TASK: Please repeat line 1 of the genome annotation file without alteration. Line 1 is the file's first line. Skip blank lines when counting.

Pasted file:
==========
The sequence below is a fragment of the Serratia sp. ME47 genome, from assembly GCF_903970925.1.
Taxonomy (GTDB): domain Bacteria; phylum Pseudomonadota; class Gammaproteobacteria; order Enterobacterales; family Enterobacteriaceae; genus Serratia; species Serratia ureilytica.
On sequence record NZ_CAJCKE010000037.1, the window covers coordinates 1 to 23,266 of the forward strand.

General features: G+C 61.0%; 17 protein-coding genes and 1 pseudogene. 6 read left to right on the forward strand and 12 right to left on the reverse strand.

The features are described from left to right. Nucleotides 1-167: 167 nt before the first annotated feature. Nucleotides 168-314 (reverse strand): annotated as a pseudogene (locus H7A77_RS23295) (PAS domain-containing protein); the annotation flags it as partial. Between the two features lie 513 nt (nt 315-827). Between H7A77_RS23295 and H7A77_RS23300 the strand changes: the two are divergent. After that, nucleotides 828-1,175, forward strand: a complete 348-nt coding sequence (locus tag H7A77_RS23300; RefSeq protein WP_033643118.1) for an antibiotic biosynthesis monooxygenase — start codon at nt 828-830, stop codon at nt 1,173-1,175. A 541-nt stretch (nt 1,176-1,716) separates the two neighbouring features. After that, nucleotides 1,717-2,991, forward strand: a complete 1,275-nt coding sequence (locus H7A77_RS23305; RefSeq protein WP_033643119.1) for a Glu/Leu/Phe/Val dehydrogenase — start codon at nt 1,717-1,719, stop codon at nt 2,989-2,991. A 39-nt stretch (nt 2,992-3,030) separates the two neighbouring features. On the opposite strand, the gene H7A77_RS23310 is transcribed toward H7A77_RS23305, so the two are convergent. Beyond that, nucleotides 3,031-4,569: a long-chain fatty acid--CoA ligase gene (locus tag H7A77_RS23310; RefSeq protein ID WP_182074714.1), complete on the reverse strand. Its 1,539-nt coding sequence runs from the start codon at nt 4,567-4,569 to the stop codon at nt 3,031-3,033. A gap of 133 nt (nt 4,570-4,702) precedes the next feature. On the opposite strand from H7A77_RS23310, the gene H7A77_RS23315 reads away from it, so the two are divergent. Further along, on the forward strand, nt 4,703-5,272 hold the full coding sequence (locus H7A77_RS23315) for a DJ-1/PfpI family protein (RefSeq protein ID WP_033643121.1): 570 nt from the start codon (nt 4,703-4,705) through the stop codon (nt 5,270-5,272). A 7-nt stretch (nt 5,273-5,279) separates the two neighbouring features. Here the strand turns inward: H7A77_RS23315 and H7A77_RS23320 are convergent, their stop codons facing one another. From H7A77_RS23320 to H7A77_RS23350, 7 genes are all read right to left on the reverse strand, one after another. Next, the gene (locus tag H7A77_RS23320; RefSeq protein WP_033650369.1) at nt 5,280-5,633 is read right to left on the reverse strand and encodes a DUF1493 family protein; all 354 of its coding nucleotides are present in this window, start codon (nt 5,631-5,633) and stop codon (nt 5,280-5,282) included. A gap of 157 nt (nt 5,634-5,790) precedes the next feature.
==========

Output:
The sequence below is a fragment of the Serratia sp. ME47 genome, from assembly GCF_903970925.1.